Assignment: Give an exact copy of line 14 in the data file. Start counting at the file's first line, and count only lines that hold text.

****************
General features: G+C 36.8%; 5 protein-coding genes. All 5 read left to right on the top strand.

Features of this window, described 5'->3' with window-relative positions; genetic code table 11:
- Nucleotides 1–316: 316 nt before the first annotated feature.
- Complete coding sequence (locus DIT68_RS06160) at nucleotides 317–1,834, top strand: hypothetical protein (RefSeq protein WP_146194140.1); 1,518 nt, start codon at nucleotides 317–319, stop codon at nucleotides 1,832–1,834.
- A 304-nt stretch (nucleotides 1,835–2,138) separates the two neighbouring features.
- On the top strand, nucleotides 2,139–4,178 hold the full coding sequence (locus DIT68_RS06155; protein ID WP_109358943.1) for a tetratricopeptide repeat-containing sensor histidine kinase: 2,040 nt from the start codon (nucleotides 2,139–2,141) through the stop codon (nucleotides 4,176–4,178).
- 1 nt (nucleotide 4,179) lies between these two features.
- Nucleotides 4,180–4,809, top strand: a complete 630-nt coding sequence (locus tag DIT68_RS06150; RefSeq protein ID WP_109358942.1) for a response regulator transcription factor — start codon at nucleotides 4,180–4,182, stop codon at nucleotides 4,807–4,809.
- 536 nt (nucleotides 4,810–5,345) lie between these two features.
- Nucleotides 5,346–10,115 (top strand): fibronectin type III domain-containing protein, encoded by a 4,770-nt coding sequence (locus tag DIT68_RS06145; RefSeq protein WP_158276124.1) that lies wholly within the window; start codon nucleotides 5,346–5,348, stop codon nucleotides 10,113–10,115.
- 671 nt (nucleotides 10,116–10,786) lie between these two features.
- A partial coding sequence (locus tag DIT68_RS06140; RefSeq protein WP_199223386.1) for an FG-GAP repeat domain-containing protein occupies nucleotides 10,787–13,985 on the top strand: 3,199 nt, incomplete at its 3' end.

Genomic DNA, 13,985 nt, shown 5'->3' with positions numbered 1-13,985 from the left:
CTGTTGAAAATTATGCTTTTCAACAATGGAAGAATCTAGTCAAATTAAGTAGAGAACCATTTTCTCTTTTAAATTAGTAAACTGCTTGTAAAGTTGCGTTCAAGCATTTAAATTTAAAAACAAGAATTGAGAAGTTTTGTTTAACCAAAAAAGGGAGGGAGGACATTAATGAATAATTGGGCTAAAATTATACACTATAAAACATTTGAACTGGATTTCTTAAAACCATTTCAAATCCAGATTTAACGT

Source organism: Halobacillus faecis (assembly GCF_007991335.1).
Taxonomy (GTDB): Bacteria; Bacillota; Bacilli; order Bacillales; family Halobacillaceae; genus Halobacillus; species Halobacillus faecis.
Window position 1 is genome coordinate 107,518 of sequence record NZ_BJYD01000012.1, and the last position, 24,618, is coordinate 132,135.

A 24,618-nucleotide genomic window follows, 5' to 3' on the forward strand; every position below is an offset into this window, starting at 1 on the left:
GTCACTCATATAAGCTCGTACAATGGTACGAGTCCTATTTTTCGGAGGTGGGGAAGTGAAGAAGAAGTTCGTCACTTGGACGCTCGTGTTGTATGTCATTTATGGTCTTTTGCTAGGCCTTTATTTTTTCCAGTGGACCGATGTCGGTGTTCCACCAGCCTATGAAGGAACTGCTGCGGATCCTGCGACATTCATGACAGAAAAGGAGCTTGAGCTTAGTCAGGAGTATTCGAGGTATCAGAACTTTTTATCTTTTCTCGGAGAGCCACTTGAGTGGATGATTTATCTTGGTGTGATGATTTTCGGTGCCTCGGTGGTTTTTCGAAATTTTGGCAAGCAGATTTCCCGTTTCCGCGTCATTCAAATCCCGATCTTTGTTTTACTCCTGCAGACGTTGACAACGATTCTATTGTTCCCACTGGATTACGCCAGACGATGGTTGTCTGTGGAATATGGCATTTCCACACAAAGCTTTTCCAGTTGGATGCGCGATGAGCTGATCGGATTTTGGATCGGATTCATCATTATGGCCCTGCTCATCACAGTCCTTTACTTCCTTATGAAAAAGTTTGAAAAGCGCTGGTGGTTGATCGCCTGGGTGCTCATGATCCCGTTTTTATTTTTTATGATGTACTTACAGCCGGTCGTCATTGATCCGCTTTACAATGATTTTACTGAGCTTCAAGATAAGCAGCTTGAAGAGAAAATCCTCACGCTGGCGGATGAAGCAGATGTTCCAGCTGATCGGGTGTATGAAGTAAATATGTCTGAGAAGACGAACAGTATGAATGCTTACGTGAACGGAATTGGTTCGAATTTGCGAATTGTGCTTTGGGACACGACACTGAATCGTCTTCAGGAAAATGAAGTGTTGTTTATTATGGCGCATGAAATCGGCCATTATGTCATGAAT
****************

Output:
CTGTTGAAAATTATGCTTTTCAACAATGGAAGAATCTAGTCAAATTAAGTAGAGAACCATTTTCTCTTTTAAATTAGTAAACTGCTTGTAAAGTTGCGTTCAAGCATTTAAATTTAAAAACAAGAATTGAGAAGTTTTGTTTAACCAAAAAAGGGAGGGAGGACATTAATGAATAATTGGGCTAAAATTATACACTATAAAACATTTGAACTGGATTTCTTAAAACCATTTCAAATCCAGATTTAACGT